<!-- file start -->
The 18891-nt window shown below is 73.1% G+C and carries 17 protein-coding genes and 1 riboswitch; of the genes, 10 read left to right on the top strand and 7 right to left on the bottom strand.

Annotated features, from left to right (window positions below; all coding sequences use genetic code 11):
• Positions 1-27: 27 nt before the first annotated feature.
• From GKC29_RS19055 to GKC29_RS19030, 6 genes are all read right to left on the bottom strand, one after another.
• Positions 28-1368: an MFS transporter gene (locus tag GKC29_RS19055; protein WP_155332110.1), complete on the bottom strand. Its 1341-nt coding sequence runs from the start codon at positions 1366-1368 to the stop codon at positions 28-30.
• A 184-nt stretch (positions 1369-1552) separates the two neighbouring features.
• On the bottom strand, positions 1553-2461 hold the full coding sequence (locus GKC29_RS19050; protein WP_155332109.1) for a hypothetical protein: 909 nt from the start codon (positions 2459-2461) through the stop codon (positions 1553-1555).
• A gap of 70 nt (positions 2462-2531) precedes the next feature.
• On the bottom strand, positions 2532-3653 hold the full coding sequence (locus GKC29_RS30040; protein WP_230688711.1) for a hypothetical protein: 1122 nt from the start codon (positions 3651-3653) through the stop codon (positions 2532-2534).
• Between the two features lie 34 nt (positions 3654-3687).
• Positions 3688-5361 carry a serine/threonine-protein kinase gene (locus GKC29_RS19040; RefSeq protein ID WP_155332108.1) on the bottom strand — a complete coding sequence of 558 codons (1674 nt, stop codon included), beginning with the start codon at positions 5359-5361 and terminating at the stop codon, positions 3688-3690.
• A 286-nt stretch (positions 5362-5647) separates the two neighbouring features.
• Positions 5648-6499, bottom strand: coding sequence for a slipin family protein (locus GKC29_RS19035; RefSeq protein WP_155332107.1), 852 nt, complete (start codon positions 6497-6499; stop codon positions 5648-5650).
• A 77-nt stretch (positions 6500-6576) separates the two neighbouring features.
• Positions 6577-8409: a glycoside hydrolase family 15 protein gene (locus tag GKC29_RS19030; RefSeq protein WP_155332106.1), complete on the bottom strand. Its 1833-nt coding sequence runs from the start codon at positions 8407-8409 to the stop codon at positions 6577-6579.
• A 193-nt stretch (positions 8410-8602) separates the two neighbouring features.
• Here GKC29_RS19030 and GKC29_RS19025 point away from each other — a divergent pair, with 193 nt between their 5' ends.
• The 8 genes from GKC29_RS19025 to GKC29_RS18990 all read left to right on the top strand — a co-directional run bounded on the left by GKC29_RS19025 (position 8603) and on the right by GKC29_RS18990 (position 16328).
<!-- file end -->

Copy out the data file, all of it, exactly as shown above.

The 18891-nt window shown below is 73.1% G+C and carries 17 protein-coding genes and 1 riboswitch; of the genes, 10 read left to right on the top strand and 7 right to left on the bottom strand.

Annotated features, from left to right (window positions below; all coding sequences use genetic code 11):
• Positions 1-27: 27 nt before the first annotated feature.
• From GKC29_RS19055 to GKC29_RS19030, 6 genes are all read right to left on the bottom strand, one after another.
• Positions 28-1368: an MFS transporter gene (locus tag GKC29_RS19055; protein WP_155332110.1), complete on the bottom strand. Its 1341-nt coding sequence runs from the start codon at positions 1366-1368 to the stop codon at positions 28-30.
• A 184-nt stretch (positions 1369-1552) separates the two neighbouring features.
• On the bottom strand, positions 1553-2461 hold the full coding sequence (locus GKC29_RS19050; protein WP_155332109.1) for a hypothetical protein: 909 nt from the start codon (positions 2459-2461) through the stop codon (positions 1553-1555).
• A gap of 70 nt (positions 2462-2531) precedes the next feature.
• On the bottom strand, positions 2532-3653 hold the full coding sequence (locus GKC29_RS30040; protein WP_230688711.1) for a hypothetical protein: 1122 nt from the start codon (positions 3651-3653) through the stop codon (positions 2532-2534).
• Between the two features lie 34 nt (positions 3654-3687).
• Positions 3688-5361 carry a serine/threonine-protein kinase gene (locus GKC29_RS19040; RefSeq protein ID WP_155332108.1) on the bottom strand — a complete coding sequence of 558 codons (1674 nt, stop codon included), beginning with the start codon at positions 5359-5361 and terminating at the stop codon, positions 3688-3690.
• A 286-nt stretch (positions 5362-5647) separates the two neighbouring features.
• Positions 5648-6499, bottom strand: coding sequence for a slipin family protein (locus GKC29_RS19035; RefSeq protein WP_155332107.1), 852 nt, complete (start codon positions 6497-6499; stop codon positions 5648-5650).
• A 77-nt stretch (positions 6500-6576) separates the two neighbouring features.
• Positions 6577-8409: a glycoside hydrolase family 15 protein gene (locus tag GKC29_RS19030; RefSeq protein WP_155332106.1), complete on the bottom strand. Its 1833-nt coding sequence runs from the start codon at positions 8407-8409 to the stop codon at positions 6577-6579.
• A 193-nt stretch (positions 8410-8602) separates the two neighbouring features.
• Here GKC29_RS19030 and GKC29_RS19025 point away from each other — a divergent pair, with 193 nt between their 5' ends.
• The 8 genes from GKC29_RS19025 to GKC29_RS18990 all read left to right on the top strand — a co-directional run bounded on the left by GKC29_RS19025 (position 8603) and on the right by GKC29_RS18990 (position 16328).